This event runs for eight consecutive Thursdays in March and April from 12 – 1:30 PM. Great Decisions will be held at the Ethical Society in Clayton at 9001 Clayton Rd – St. Louis, MO 63124.

Just added! Join us at Venture Cafe on April 4 for a special presentation of “Cyber Conflict and Geopolitics” presented by Kurt Aubuchon of Maryville University.

CHINA Town Hall covers U.S./China Relations, State of Public Health

From tensions in the South China Sea, to international copyright law to tariffs, relations between the U.S. and China, former U.S. Secretary of State Dr. Condoleezza Rice presented her assessment of the past and present state of relations between the two countries.

As part of a national live teleconference, about 60 people attended CHINA Town Hall at the Webster University Downtown St. Louis campus Oct. 9.  The event was presented by the National Committee on U.S.-China Relations, the Confucius Institute of Webster University, the World Affairs Council of St. Louis and Webster University.  A second event was hosted locally at UM-St. Louis.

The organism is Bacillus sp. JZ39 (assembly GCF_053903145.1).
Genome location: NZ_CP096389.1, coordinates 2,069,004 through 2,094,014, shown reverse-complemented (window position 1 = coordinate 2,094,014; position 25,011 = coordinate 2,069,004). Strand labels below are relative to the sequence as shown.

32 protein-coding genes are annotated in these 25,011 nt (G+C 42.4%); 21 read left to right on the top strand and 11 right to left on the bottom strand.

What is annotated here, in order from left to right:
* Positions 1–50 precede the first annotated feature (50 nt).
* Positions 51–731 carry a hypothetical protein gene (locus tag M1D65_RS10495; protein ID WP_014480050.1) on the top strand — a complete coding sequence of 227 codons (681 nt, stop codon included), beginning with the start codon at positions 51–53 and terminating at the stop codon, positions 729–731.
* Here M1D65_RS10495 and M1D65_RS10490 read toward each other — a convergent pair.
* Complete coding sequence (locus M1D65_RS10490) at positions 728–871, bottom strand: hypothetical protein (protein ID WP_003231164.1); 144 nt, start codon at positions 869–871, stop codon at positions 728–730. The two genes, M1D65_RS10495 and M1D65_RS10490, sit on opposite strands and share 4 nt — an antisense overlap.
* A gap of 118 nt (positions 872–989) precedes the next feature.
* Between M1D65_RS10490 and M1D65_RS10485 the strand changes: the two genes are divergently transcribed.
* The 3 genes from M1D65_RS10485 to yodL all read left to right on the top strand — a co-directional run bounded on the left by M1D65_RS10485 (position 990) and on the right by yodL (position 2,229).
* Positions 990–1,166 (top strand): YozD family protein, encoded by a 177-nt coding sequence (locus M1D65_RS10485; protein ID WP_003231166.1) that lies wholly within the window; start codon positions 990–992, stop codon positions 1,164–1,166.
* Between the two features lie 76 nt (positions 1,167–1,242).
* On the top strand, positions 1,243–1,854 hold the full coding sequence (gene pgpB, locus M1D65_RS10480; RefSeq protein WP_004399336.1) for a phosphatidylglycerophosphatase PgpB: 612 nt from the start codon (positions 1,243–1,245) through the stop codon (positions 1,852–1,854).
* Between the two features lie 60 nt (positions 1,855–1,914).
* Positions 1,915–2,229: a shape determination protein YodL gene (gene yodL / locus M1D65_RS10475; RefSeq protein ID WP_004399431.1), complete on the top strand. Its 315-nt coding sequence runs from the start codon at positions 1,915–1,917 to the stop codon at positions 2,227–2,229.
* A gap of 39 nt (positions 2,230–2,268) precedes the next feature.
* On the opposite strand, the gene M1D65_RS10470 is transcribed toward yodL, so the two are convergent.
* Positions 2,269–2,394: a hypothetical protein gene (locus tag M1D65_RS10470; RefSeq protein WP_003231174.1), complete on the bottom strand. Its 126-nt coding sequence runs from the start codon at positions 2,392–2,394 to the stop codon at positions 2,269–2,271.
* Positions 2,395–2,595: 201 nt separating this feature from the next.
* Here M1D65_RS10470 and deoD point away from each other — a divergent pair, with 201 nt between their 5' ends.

Dr. Rice, who lived for a year in China as a student, said the goal of leaders must be to ensure ongoing dialogue.  She noted the ability to talk through incidents and areas of mutual interest is very important.  “It’s in everyone’s best interest to have a strong and stable China,” she noted.   Discussing current trade disputes, she asserted the current state is not a trade “war” but a set of economic barriers that can hurt both sides.  She also said China’s expressed desire to overtake the U.S. in technologies such as AI and quantum computing was not a constructive attitude.

Speaking as a college professor, she said restrictions on travel by students of the two countries was a mistake.  She believes that attracting the best and brightest students around the world and allowing them to apply their talents freely is the best way to spur innovation and growth.